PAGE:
13 November 2012 The United Nations refugee agency today called on governments in Southeast Asia to keep their borders open to people fleeing Myanmar by sea, following reports of boats sinking in the Bay of Bengal earlier this month.
“We are calling on countries in the region to strengthen burden-sharing in the face of this growing humanitarian emergency – we stand ready to support states in assisting and protecting these individuals,” the chief spokesperson for the Office of the UN High Commissioner for Refugees (UNHCR), Melissa Fleming, told journalists in Geneva today.
According to UNHCR, an estimated 7,000 to 8,000 people set out into the Bay of Bengal from Myanmar during the previous sailing season, from October 2011 to March 2012. Each year, the sailing season sees a mix of asylum-seekers and irregular migrants risk their lives on fishing boats in the hope of finding safety and a better life elsewhere in Southeast Asia.
This year, there are fears many more could follow in the coming weeks, driven by desperation and hopelessness.
Ms. Fleming said UNHCR was “seriously concerned” at the recent boat tragedies in the Bay of Bengal, involving people fleeing insecurity and violence in Myanmar. In the last two weeks, there have been reports of two boats sinking off western Myanmar with an estimated 240 people on board – among them, Rohingya from Myanmar's Rakhine state.
The north of Rakhine state has been the site of inter-communal violence over recent months. The violence first began in June, with clashes between ethnic Rakhine Buddhists and Rohingya Muslims, which eventually led the Government to declare a state of emergency there.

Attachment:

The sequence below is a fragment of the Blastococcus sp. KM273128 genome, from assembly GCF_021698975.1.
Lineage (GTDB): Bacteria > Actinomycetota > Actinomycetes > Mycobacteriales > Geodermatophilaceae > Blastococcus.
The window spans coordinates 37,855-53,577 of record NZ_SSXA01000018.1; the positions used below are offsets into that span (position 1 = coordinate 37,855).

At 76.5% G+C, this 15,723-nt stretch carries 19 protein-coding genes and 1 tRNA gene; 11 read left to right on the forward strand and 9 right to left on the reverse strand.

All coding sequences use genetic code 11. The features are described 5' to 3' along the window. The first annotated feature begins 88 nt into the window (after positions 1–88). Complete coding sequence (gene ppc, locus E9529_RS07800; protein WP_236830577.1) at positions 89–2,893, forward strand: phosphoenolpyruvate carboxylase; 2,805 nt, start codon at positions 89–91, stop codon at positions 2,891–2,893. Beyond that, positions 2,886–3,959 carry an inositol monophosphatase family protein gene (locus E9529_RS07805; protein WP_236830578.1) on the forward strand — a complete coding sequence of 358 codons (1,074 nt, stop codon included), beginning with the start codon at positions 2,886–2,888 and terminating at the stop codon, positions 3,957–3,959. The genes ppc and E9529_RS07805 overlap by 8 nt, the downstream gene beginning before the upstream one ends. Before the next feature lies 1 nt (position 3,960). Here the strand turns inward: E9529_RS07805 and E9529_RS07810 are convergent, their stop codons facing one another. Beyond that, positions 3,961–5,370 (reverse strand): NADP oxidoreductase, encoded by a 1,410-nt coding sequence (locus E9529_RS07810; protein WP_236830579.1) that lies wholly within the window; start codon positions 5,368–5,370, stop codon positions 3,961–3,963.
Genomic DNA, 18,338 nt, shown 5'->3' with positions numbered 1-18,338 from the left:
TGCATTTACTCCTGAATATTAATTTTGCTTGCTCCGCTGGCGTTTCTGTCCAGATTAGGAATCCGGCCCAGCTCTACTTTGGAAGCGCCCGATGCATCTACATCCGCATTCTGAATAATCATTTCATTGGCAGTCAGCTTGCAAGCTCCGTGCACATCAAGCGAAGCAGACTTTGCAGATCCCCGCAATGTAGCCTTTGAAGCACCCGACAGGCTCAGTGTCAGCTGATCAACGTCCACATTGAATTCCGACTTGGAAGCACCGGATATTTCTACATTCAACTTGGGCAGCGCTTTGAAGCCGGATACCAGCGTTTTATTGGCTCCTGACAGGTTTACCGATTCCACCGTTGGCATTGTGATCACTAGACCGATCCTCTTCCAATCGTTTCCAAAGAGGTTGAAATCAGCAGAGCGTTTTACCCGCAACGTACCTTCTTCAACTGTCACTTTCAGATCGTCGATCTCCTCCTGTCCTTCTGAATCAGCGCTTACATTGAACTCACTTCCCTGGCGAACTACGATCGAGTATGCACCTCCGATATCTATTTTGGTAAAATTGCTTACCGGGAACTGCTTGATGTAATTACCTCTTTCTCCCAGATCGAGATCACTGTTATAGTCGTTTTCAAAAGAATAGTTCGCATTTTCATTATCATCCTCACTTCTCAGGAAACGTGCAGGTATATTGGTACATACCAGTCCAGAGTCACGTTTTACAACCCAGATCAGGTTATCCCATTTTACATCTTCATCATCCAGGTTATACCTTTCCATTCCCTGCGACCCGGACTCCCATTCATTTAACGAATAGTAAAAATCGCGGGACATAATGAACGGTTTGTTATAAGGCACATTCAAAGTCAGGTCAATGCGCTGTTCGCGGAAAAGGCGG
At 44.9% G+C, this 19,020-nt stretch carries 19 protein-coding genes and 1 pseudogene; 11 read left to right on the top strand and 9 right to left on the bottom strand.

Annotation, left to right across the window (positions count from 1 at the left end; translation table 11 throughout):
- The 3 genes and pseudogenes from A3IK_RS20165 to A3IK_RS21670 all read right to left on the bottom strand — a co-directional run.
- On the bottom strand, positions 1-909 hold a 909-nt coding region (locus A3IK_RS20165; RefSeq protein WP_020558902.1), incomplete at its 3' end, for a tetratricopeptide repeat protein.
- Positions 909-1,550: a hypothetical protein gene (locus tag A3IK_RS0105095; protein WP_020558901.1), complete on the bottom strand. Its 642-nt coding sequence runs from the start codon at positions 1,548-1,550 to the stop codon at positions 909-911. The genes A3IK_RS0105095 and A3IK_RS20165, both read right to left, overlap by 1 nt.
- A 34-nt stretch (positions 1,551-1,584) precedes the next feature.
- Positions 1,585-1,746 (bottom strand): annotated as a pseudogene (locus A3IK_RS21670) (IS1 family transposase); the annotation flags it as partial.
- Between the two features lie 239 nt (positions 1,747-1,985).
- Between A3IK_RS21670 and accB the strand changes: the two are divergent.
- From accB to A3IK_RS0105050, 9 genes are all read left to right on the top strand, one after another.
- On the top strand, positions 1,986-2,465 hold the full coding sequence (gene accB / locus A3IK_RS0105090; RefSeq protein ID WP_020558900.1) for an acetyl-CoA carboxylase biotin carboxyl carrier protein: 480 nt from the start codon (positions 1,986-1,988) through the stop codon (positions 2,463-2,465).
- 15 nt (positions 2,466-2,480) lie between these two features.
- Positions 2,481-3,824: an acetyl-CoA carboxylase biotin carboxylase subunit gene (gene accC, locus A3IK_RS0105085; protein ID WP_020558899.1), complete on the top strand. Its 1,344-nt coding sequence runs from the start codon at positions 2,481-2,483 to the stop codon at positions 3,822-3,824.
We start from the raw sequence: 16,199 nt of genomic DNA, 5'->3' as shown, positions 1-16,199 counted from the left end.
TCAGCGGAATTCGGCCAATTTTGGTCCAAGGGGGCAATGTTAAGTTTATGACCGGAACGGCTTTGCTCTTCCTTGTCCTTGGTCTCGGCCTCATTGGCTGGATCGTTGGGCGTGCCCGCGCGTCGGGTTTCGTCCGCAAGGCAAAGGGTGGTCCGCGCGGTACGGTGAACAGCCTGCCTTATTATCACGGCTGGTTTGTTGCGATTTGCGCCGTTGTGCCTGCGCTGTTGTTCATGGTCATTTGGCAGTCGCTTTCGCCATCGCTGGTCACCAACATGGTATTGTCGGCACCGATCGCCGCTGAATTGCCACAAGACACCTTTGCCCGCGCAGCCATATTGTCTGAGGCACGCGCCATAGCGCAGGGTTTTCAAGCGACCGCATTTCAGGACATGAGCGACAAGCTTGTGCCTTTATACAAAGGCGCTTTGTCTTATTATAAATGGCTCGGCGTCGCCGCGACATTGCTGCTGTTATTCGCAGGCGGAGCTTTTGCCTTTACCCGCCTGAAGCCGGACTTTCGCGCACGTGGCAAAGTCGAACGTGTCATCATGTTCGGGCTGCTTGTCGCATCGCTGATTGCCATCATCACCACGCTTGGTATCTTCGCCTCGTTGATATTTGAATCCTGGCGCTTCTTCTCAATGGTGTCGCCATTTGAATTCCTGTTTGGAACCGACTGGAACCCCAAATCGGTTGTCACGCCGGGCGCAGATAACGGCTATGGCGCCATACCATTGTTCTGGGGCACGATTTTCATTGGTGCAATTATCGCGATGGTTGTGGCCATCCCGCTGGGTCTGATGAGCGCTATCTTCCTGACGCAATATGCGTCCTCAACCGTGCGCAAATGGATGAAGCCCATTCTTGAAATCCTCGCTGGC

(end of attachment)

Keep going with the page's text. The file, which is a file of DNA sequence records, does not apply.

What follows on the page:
The violence reportedly left at least a dozen civilians dead and hundreds of homes destroyed, while internally displacing some 75,000 people.
Since then, at least 89 people have been killed and 35,000 displaced in the wake of a renewed upsurge in violence, beginning in late September, which also left more than 5,300 houses and religious buildings destroyed, according to UN estimates.
Ms. Fleming said the refugee agency cannot confirm any figures in relation to casualties from the reported sinkings “as we have no presence near the wreck sites, but available information is that more than 40 people have been rescued from the two boats.” She noted that there were reports of bodies seen floating in the water.
While calling on other states to keep their borders open, the UN refugee agency is also alarmed by reports of countries either pushing back boats from their shores or helping them on to another country.
“We are appealing to these governments to uphold their long tradition of providing humanitarian aid to refugees instead of shifting the responsibility to another state,” Ms. Fleming said.
The UN refugee agency is urging the Government of Myanmar to take urgent action to address some of the main factors prompting people to take to the sea, Ms. Fleming added, especially issues connected with the problem of citizenship and statelessness in relation to the Rohingyas in Rakhine state.
UN Secretary-General Ban Ki-moon has previously urged the authorities in Myanmar to take action to bring an end to the lawlessness currently affecting the state.
According to the UN World Food Programme (WFP), more than 27,000 people in all the townships affected by the state’s inter-communal violence have received humanitarian assistance; however, it estimates that a total of $11 million will be required to cover the food needs for all 110,000 displaced people for the next six months.
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